Posted on: 14 November 2019 by Glenn Sands
Southwest Airlines has been threatened by the FAA with a grounding order on 38 of its 737 aircraft due to concerns connected to their operational history, namely performed maintenance while they were flown by other airlines from outside the US.
These 88 aircraft were introduced into its fleet from 2013 to 2017, which at the time were more than 10% of the LCC’s fleet, do not, allegedly, meet the FAA’s airworthiness standards, states a letter sent by H. Clayton Foushee, director of the office of Audit and Evaluation to the administrator of the FAA Steve Dickson on 24 October.
The concern is that Southwest Airlines found several aircraft with substandard or incorrect repairs done on the jets by the previous owners overseas. Additionally, the paperwork about the aforementioned repairs is unreliable, meaning that neither the FAA nor Southwest can confirm for sure the second-hand 737s meet all safety requirements, including incomplete translations of maintenance records of maintenance records.
The FAA allowed 38 aircraft to fly after the airline agreed the that it will complete checks on the Boeing 737 aircraft by 31 January 2020. The previous deadline was 1 July.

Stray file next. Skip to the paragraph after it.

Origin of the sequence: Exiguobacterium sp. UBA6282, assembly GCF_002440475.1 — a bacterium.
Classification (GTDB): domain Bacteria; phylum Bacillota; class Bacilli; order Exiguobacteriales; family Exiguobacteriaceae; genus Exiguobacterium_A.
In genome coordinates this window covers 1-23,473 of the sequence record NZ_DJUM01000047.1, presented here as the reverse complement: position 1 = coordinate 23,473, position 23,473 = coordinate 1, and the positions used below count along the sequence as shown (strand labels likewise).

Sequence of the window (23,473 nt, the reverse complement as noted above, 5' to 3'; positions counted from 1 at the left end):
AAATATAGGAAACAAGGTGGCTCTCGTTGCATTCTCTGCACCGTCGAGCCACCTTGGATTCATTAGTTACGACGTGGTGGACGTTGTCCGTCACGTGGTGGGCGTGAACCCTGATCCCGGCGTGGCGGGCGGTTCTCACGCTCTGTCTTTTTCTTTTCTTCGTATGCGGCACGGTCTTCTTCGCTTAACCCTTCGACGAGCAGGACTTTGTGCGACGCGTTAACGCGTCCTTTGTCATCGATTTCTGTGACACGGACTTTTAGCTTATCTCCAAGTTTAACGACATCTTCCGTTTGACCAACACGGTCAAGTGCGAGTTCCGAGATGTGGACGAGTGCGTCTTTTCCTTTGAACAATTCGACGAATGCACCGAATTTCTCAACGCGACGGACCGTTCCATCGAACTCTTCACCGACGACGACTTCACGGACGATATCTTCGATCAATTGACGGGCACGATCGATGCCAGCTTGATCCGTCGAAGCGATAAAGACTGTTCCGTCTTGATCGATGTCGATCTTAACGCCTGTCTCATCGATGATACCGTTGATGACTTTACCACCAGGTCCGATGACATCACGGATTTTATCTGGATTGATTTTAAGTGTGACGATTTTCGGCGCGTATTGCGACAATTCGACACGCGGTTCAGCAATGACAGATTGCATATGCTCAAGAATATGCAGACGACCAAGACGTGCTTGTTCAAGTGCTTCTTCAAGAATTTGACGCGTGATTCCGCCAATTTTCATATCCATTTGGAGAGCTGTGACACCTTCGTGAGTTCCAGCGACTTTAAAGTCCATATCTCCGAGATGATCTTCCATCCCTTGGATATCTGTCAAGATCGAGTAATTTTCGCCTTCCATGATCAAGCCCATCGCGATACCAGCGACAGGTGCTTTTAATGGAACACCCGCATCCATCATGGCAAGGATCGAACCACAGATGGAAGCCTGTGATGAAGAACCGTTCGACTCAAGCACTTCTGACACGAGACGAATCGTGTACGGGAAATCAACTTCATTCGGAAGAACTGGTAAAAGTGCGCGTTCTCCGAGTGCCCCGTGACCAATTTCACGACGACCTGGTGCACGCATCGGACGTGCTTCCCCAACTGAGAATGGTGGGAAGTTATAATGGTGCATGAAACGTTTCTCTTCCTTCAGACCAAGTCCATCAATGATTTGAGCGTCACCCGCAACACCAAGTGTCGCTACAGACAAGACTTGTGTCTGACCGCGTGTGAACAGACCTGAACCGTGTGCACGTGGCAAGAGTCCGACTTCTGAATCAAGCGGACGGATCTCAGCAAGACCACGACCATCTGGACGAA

Foushee urged the agency to “take immediate action to either suspend or revoke the airworthiness certificates of the remaining” jets that are yet to be checked “nose to tail”. Foushee estimated that 49 jets do not meet FAA’s airworthiness requirements.
A statement by the airline sent that the US based agency sent a letter to the carrier on 29 October, about the aforementioned aircraft. The LCC proceeded to conduct a Safety Risk Analysis “on documentation associated with 41 pre-owned aircraft,” that have gone through comprehensive inspections within two-days and the results were presented to the FAA. Within seven days, Southwest Airlines had to perform and provide a Safety Risk Analysis on 38 aircraft that “are currently scheduled for full inspections” and also send the results of the analysis to the agency in Washington, DC.
“We have completed the Safety Risk Analyses and inspections and found no deviations that would adversely impact safety of flight and continue to follow all regulatory requirements”.
Southwest Airlines has had to previously ground its fleet before due to paperwork issues with some of its second-hand aircraft, in November 2018. At the time the carrier voluntary grounded 34 737-700s, although at the time this grounding had minimal impact on its airline operations.